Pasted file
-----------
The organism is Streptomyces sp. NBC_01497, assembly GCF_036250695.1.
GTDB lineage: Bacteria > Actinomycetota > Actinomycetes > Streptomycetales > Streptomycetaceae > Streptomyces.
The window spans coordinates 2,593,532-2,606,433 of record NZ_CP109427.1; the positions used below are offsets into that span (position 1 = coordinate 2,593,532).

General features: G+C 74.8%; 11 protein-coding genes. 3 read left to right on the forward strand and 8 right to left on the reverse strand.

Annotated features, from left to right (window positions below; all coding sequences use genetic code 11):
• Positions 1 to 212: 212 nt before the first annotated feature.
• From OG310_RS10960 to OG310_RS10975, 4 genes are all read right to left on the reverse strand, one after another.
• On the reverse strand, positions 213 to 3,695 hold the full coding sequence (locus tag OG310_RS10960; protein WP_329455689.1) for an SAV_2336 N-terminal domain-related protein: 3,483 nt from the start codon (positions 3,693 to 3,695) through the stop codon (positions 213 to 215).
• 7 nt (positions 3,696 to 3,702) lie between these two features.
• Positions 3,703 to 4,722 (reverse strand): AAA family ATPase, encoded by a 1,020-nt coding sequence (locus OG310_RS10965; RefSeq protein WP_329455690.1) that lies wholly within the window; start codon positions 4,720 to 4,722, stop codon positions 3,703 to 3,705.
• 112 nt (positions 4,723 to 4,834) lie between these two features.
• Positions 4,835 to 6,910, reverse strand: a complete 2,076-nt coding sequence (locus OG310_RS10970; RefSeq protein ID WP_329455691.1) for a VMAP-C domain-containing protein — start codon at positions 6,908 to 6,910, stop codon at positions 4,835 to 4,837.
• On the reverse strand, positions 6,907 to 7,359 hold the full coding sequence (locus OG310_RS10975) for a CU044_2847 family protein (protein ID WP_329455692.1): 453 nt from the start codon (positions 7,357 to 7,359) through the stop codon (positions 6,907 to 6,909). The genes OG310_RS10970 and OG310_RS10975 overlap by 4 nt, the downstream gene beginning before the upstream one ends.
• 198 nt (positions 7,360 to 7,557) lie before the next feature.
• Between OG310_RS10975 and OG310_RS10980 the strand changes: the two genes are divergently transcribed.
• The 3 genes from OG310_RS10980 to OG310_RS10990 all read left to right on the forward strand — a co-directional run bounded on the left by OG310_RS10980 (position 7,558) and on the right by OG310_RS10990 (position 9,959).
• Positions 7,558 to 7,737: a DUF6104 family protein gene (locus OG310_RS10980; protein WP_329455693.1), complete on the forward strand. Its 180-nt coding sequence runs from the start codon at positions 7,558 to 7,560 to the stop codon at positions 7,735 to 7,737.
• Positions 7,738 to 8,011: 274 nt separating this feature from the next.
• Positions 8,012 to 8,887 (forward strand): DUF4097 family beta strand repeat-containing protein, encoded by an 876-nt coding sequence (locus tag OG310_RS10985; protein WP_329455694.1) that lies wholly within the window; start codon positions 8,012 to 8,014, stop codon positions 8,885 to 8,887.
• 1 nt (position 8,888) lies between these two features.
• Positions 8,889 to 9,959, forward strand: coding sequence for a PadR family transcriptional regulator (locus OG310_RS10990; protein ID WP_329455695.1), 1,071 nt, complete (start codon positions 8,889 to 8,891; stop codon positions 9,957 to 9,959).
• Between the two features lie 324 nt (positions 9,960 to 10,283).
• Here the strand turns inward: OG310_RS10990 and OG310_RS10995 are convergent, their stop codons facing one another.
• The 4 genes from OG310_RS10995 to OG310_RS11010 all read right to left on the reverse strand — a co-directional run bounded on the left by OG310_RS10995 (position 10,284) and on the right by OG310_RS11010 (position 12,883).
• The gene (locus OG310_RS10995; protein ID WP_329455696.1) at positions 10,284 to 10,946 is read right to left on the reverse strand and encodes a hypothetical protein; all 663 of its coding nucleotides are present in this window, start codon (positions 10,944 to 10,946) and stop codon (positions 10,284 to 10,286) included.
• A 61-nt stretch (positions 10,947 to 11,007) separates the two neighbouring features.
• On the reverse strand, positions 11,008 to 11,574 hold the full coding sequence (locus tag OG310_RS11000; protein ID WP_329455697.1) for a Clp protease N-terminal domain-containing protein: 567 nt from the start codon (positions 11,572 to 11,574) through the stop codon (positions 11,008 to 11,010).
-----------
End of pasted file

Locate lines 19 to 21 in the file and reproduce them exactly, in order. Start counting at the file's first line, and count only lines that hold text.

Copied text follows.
• Positions 8,012 to 8,887 (forward strand): DUF4097 family beta strand repeat-containing protein, encoded by an 876-nt coding sequence (locus tag OG310_RS10985; protein WP_329455694.1) that lies wholly within the window; start codon positions 8,012 to 8,014, stop codon positions 8,885 to 8,887.
• 1 nt (position 8,888) lies between these two features.
• Positions 8,889 to 9,959, forward strand: coding sequence for a PadR family transcriptional regulator (locus OG310_RS10990; protein ID WP_329455695.1), 1,071 nt, complete (start codon positions 8,889 to 8,891; stop codon positions 9,957 to 9,959).